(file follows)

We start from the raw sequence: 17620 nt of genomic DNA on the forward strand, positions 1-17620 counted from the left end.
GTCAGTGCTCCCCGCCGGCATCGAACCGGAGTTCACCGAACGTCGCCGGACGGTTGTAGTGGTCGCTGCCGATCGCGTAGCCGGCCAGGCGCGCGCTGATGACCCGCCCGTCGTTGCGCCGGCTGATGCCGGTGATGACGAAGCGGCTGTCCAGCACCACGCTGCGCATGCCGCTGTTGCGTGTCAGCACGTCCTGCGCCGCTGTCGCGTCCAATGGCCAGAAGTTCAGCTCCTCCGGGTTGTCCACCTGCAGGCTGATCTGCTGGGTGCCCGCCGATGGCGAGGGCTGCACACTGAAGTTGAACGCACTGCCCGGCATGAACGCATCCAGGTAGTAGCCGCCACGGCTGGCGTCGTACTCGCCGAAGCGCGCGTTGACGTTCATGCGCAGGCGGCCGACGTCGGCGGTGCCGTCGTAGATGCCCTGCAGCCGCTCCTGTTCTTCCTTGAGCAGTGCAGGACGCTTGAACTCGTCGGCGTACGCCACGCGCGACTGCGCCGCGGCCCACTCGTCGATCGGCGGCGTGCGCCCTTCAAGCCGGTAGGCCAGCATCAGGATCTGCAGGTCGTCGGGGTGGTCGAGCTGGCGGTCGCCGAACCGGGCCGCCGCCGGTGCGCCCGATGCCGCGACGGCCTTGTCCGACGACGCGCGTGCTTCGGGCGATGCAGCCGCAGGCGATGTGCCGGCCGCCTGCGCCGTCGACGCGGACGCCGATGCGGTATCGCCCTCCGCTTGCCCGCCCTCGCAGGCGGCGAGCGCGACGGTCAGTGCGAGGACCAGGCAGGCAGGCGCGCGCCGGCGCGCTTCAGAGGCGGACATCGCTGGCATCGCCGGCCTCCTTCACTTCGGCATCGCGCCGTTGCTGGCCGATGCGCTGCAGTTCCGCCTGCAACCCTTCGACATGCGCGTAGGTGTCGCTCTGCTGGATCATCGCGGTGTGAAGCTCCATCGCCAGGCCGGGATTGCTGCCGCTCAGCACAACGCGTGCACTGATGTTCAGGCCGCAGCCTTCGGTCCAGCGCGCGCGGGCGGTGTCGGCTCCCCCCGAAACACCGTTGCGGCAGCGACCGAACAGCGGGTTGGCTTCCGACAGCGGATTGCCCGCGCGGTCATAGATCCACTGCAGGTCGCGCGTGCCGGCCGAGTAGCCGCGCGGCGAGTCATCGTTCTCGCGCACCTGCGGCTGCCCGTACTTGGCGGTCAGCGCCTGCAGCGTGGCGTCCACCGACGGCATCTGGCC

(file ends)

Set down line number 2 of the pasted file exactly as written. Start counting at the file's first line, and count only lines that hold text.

GTCAGTGCTCCCCGCCGGCATCGAACCGGAGTTCACCGAACGTCGCCGGACGGTTGTAGTGGTCGCTGCCGATCGCGTAGCCGGCCAGGCGCGCGCTGATGACCCGCCCGTCGTTGCGCCGGCTGATGCCGGTGATGACGAAGCGGCTGTCCAGCACCACGCTGCGCATGCCGCTGTTGCGTGTCAGCACGTCCTGCGCCGCTGTCGCGTCCAATGGCCAGAAGTTCAGCTCCTCCGGGTTGTCCACCTGCAGGCTGATCTGCTGGGTGCCCGCCGATGGCGAGGGCTGCACACTGAAGTTGAACGCACTGCCCGGCATGAACGCATCCAGGTAGTAGCCGCCACGGCTGGCGTCGTACTCGCCGAAGCGCGCGTTGACGTTCATGCGCAGGCGGCCGACGTCGGCGGTGCCGTCGTAGATGCCCTGCAGCCGCTCCTGTTCTTCCTTGAGCAGTGCAGGACGCTTGAACTCGTCGGCGTACGCCACGCGCGACTGCGCCGCGGCCCACTCGTCGATCGGCGGCGTGCGCCCTTCAAGCCGGTAGGCCAGCATCAGGATCTGCAGGTCGTCGGGGTGGTCGAGCTGGCGGTCGCCGAACCGGGCCGCCGCCGGTGCGCCCGATGCCGCGACGGCCTTGTCCGACGACGCGCGTGCTTCGGGCGATGCAGCCGCAGGCGATGTGCCGGCCGCCTGCGCCGTCGACGCGGACGCCGATGCGGTATCGCCCTCCGCTTGCCCGCCCTCGCAGGCGGCGAGCGCGACGGTCAGTGCGAGGACCAGGCAGGCAGGCGCGCGCCGGCGCGCTTCAGAGGCGGACATCGCTGGCATCGCCGGCCTCCTTCACTTCGGCATCGCGCCGTTGCTGGCCGATGCGCTGCAGTTCCGCCTGCAACCCTTCGACATGCGCGTAGGTGTCGCTCTGCTGGATCATCGCGGTGTGAAGCTCCATCGCCAGGCCGGGATTGCTGCCGCTCAGCACAACGCGTGCACTGATGTTCAGGCCGCAGCCTTCGGTCCAGCGCGCGCGGGCGGTGTCGGCTCCCCCCGAAACACCGTTGCGGCAGCGACCGAACAGCGGGTTGGCTTCCGACAGCGGATTGCCCGCGCGGTCATAGATCCACTGCAGGTCGCGCGTGCCGGCCGAGTAGCCGCGCGGCGAGTCATCGTTCTCGCGCACCTGCGGCTGCCCGTACTTGGCGGTCAGCGCCTGCAGCGTGGCGTCCACCGACGGCATCTGGCC